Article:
Bravest of All at 451 Degrees

When I was learning to read, my favorite book was Bravest of All, by Kate Emery Pogue. This was a Little Golden Book about an old firefighter who, when all the young firefighters and shiny new equipment were out putting out a big fire, sprang into action with his old fire truck to save a family’s house. It’s a wonderful little book, and when our first child was born I used the magic of the internet to track down a copy, and bought it.

Books are a crucial part of many smart people’s childhoods. Kids who are different than their peers, and whose teachers don’t know what to do with them, can find the world (or escape to different worlds) in books.

Books endure in a way that other stuff does not; they provide a link to our childhood that can be restored. I still have a stuffed animal — a white (now gray) dog with black ears and tail — from the same era of my life as Bravest of All; there is no way, if I had lost Woof-Woof, that I would be able to find a replacement as I found a copy of Bravest of All.

Books convey truth in a way that toys, clothing, and other media cannot. There is truth in Woof-Woof, but it’s truth understood only by who already know my story. Bravest of All, by contrast, carries truths that can be deciphered by most anyone who can read.

As a former smart kid, I am horrified by Walter Olson’s CPSIA chronicles, February 10, in which Walter explains that the Consumer Product Safety Commission, our servant, advises resellers to discard most children’s books published before 1985.

If the CPSC gets its way, when my children look for copies of Bravest of All thirty-some years from now there will be none to be found. By effectively shutting down the market for children’s books from before 1985, our government erases a large chunk of the childhood culture of most everyone born before that year.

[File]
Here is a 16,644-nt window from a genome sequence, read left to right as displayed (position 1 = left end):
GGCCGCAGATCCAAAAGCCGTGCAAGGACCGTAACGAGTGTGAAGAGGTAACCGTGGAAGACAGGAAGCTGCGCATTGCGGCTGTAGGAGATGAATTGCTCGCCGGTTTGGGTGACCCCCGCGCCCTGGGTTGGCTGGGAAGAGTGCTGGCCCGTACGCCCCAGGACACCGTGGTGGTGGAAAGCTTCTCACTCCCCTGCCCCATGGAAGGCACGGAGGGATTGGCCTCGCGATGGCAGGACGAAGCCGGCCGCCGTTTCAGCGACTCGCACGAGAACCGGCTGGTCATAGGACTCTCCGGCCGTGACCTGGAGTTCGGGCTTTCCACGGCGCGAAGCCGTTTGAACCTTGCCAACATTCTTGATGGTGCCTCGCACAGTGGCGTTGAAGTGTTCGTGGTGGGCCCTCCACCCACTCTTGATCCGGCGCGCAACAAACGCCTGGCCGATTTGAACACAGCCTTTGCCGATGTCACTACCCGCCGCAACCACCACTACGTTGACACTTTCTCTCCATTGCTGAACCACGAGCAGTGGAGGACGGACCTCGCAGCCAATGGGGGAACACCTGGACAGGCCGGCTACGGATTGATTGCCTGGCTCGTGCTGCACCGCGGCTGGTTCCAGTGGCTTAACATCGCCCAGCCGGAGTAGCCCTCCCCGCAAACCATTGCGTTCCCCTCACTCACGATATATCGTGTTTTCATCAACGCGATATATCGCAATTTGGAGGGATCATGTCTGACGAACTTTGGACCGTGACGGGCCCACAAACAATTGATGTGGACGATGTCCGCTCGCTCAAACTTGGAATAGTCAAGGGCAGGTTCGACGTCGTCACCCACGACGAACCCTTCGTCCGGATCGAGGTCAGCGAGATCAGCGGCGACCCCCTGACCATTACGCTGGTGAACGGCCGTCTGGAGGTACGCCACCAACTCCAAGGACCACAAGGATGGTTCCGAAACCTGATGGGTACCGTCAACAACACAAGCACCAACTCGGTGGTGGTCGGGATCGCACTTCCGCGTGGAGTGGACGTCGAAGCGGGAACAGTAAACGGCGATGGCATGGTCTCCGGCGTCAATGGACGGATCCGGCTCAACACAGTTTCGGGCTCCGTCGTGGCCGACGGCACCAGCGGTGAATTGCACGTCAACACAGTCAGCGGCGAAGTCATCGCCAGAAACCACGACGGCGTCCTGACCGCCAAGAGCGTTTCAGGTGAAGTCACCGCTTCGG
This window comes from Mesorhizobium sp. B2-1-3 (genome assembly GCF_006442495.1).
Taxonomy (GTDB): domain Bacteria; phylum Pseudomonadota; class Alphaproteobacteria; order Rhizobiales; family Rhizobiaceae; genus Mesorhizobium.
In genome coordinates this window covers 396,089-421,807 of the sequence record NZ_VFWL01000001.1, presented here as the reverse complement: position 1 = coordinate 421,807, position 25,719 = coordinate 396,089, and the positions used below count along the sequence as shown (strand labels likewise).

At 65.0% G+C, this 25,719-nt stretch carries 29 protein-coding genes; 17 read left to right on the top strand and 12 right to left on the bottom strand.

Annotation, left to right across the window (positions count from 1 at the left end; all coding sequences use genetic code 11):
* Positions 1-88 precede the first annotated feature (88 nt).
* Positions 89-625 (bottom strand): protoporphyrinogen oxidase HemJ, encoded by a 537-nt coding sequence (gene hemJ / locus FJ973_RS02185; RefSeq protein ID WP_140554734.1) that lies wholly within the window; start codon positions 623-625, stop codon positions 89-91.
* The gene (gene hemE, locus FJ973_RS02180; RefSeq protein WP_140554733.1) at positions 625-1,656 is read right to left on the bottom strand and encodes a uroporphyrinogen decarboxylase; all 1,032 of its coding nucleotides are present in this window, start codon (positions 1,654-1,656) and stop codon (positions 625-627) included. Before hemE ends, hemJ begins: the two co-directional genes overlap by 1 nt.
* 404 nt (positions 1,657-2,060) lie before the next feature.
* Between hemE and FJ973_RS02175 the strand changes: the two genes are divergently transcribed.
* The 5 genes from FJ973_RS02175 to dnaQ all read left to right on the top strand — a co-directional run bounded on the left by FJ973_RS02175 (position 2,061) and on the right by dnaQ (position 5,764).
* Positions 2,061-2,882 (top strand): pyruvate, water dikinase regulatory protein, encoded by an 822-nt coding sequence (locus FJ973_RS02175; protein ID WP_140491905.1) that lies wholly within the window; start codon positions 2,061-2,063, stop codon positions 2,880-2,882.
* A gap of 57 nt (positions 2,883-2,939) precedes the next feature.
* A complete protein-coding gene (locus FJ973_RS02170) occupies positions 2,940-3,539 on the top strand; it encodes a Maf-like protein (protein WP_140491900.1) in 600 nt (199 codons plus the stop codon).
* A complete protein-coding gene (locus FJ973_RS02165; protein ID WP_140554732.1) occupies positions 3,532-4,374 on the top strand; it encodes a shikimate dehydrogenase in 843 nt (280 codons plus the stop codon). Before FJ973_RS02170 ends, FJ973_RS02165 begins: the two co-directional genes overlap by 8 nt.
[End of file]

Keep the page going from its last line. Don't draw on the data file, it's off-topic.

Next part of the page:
Thanks to books, every well-read American knows the temperature at which paper bursts into flame. How did we ever let it get this hot?

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0 responses to “Bravest of All at 451 Degrees”

  1. Do what I did Put the old books in a box and keep the box. I’ve got everything from that very book to old G.I. Joe comics. Not to mention the Hardy Boys and whatnot.

  2. And not all oop books are public domain. Some people still own copyrights, and may not wish to share, and in some cases, it’s not clear who owns the copyrights.

    Another problem- there aren’t enough buyers interested in each and every old treasure to justify the costs of reprinting every single one of them, especially with the new requirements that all components of each new title be subjected to expensive, redundant, third party testing. Testing can run into the thousands of dollars.

    Republish Bravest of All, and how many people are going to buy it? Five hundred? Okay, so then use the same inks, papers, and presses to republish, say, The Provensen’s A Peaceable Kingdom (a sweet picture book last published in 1981), and you have to do the testing of those same materials all over again- and for how many copies? How many thousands of copies have to be sold just to recoup testing costs?

    My family has safely and frugally stocked a family library of over 8,000 volumes, half of which were published before 1985. We filled our shelves with oop books discovered at library booksales and thrift shops, seldom paying over a dollar a book; most of them we paid .25 a book. We sometimes more than paid for our own books by buying and selling others- an activity no longer available to me. If we had to rely only on currently in print volumes purchased new, we could not afford to own more than a few of these treasures (we have a large family, my husband supported us through his salary as an enlisted man in the AF).

    All this, without any evidence that a child was ever harmed by lead in a book. It is a wholly untenable law, and it’s an outrage that ought to be accepted.

  3. […] Some reactions to my coverage of the threat to pre-1985 kids’ books, both at this site and in my new opinion piece at City Journal: famed sci-fi writer Jerry Pournelle (scroll to Feb. 12), Justin Taylor/Between Two Worlds, Series Books for Girls, Liberty Maven/DownsizeDC, Melissa Wiley, The Catholic Bubble, Carter Wood/ShopFloor, and Ella’s Deli. I also got a very nice note from Michael S. Hart, founder of old-text-preservation volunteer group Project Gutenberg, one of my favorite things about the Internet. And if you haven’t read Mark Bennett’s post at Defending People, linked earlier, go do so. […]

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